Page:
Toronto Maple Leafs: Daniel Winnik Earned His Return Ticket


Toronto Maple Leafs: Daniel Winnik Earned His Return Ticket

Some guys have the right attitude and play hard enough to stay. Other guys are shown the door for the exact opposite reasons. That’s the new reality in Toronto these days and it’s essentially the difference between Daniel Winnik and Phil Kessel.

Feb 14, 2015; Montreal, Quebec, CAN; Toronto Maple Leafs right wing Daniel Winnik (26) celebrates his goal against Montreal Canadiens with teammate defenseman Morgan Rielly (44) during the first period at Bell Centre. Mandatory Credit: Jean-Yves Ahern-USA TODAY Sports

Heading into the off-season, I figured Kessel’s days with the Toronto Maple Leafs were numbered. From a disastrous relationship with the media to a questionable work ethic, the proverbial writing was on the wall. The moment Kessel insisted he wasn’t a “coach killer” the vicious circle had been completed: he was no longer a viable players in hockey’s biggest, toughest market.

On the other hand, I gave absolutely no thought to the possibility of Winnik’s return. It simply didn’t register with me.

This isn’t to say Winnik doesn’t deserve a curtain call – it simply reflects the fact that all the attention heading into the off-season was squarely focused on who didn’t work in Toronto last season. Few people, including myself, took the time to ask who did work. If we asked this question, Winnik’s name would’ve been one of the first names to cross our minds.

In 58 games last season with the Leafs, Winnik tallied 25 points (seven goals, 18 assists). These aren’t spectacular numbers, but they were good enough to see Winnik float between the top and bottom lines on the team. This type of versatility should be seen as an asset and welcome.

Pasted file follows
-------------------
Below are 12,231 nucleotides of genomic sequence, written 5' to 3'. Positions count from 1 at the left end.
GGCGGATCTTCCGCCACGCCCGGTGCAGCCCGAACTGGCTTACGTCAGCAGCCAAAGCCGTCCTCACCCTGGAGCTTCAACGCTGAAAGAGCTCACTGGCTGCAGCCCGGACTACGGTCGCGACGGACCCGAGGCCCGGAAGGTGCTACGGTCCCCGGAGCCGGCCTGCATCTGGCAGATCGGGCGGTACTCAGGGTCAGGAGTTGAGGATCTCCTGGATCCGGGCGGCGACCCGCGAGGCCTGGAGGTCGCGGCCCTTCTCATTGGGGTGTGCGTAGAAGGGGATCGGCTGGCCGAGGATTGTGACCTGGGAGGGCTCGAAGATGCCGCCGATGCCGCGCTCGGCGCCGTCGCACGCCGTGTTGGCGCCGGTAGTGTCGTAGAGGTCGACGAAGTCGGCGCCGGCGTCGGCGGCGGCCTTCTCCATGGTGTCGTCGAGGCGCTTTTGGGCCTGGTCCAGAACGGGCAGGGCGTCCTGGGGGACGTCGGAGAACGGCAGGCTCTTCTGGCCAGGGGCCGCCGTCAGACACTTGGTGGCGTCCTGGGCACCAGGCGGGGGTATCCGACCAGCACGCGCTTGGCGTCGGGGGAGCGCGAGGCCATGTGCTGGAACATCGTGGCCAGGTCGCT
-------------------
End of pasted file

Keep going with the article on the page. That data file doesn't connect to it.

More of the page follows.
Winnik also lead the entire team in +/- for the season. I know this is a controversial stat and many people now dismiss it, but it does hint towards Winnik’s prowess as a defensive-minded forward. In other words, few people would question his commitment to playing a two-way brand of hockey. On a young and rebuilding Leafs squad, this is probably the type of lesson the team wants Winnik to share.

To give you a different perspective on this point, the NHL has Winnik at -35 for Shot Attempts (i.e., Corsi) and -32 for Unblocked Shot Attempts (i.e., Fenwick) last season. These numbers may sound low, but it’s important to remember that Winnik played the majority of the season for the Leafs – a team that was regularly outshot by a wide margin. (In fact, these number don’t include the time Winnik spent with the Pittsburgh Penguins where he went +60 in Shot Attempts and +73 in Unblocked Shot Attempts.)

Nov 1, 2014; Toronto, Ontario, CAN; Toronto Maple Leafs forward Daniel Winnik (26) and forward Phil Kessel (81) watch as goaltender James Reimer (34) covers up a loose puck against the Chicago Blackhawks during the first period at the Air Canada Centre. Mandatory Credit: John E. Sokolowski-USA TODAY Sports

Now let’s look at Kessel’s numbers: -193 in Shot Attempts and -154 in Unblocked Shot Attempts. That’s quite the difference and an unjustifiable one given Kessel’s importance to the team. He was the heart of the offence but regularly saw himself out hustled by the opposition. There’s no other way to put it.

Winnik’s new deal will see him earn $4.5 million over two years. That’s not a heavy price to pay for someone who brings versatility to the lineup and understands both sides of the game. It also underscores the value now attached to players like Winnik by the team and why players like Kessel are no longer welcome in Toronto.

The Leafs want to become a respected franchise once again. This is a move in the right direction.

Follow me on Twitter for regular posts about sports (especially the Toronto Maple Leafs and the Toronto Blue Jays), politics and other news topics: @williamefwilson